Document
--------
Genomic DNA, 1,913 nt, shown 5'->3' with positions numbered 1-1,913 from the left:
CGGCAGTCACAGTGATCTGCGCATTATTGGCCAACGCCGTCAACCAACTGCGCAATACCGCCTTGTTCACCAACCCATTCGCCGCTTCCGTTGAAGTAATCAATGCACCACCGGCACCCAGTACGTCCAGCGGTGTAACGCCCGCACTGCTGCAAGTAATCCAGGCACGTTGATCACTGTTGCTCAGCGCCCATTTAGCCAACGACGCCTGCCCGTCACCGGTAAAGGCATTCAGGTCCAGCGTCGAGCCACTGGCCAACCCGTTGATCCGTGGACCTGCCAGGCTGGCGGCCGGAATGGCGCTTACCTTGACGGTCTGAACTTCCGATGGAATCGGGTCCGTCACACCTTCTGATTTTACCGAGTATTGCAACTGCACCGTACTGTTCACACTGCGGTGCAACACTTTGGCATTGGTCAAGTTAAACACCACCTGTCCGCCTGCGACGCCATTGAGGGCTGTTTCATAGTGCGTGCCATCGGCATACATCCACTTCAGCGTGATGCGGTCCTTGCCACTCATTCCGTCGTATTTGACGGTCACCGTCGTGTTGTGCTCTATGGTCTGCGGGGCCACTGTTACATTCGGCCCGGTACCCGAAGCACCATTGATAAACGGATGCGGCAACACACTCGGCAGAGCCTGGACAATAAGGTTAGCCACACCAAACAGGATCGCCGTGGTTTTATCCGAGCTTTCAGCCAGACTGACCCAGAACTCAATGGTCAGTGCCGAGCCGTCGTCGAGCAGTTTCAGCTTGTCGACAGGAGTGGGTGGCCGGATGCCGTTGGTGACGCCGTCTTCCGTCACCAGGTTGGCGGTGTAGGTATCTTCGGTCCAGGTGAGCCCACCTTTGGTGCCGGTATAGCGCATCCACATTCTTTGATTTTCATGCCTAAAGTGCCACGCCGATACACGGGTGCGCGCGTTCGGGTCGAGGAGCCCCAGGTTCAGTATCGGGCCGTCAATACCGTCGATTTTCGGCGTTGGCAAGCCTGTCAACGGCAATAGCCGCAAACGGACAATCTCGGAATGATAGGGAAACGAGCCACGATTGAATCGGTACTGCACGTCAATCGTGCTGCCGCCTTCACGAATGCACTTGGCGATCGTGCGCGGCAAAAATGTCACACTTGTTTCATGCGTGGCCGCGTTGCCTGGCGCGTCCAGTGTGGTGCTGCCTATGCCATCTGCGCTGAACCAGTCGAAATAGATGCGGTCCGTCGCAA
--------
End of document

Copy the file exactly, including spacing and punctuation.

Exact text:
Genomic DNA, 1,913 nt, shown 5'->3' with positions numbered 1-1,913 from the left:
CGGCAGTCACAGTGATCTGCGCATTATTGGCCAACGCCGTCAACCAACTGCGCAATACCGCCTTGTTCACCAACCCATTCGCCGCTTCCGTTGAAGTAATCAATGCACCACCGGCACCCAGTACGTCCAGCGGTGTAACGCCCGCACTGCTGCAAGTAATCCAGGCACGTTGATCACTGTTGCTCAGCGCCCATTTAGCCAACGACGCCTGCCCGTCACCGGTAAAGGCATTCAGGTCCAGCGTCGAGCCACTGGCCAACCCGTTGATCCGTGGACCTGCCAGGCTGGCGGCCGGAATGGCGCTTACCTTGACGGTCTGAACTTCCGATGGAATCGGGTCCGTCACACCTTCTGATTTTACCGAGTATTGCAACTGCACCGTACTGTTCACACTGCGGTGCAACACTTTGGCATTGGTCAAGTTAAACACCACCTGTCCGCCTGCGACGCCATTGAGGGCTGTTTCATAGTGCGTGCCATCGGCATACATCCACTTCAGCGTGATGCGGTCCTTGCCACTCATTCCGTCGTATTTGACGGTCACCGTCGTGTTGTGCTCTATGGTCTGCGGGGCCACTGTTACATTCGGCCCGGTACCCGAAGCACCATTGATAAACGGATGCGGCAACACACTCGGCAGAGCCTGGACAATAAGGTTAGCCACACCAAACAGGATCGCCGTGGTTTTATCCGAGCTTTCAGCCAGACTGACCCAGAACTCAATGGTCAGTGCCGAGCCGTCGTCGAGCAGTTTCAGCTTGTCGACAGGAGTGGGTGGCCGGATGCCGTTGGTGACGCCGTCTTCCGTCACCAGGTTGGCGGTGTAGGTATCTTCGGTCCAGGTGAGCCCACCTTTGGTGCCGGTATAGCGCATCCACATTCTTTGATTTTCATGCCTAAAGTGCCACGCCGATACACGGGTGCGCGCGTTCGGGTCGAGGAGCCCCAGGTTCAGTATCGGGCCGTCAATACCGTCGATTTTCGGCGTTGGCAAGCCTGTCAACGGCAATAGCCGCAAACGGACAATCTCGGAATGATAGGGAAACGAGCCACGATTGAATCGGTACTGCACGTCAATCGTGCTGCCGCCTTCACGAATGCACTTGGCGATCGTGCGCGGCAAAAATGTCACACTTGTTTCATGCGTGGCCGCGTTGCCTGGCGCGTCCAGTGTGGTGCTGCCTATGCCATCTGCGCTGAACCAGTCGAAATAGATGCGGTCCGTCGCAA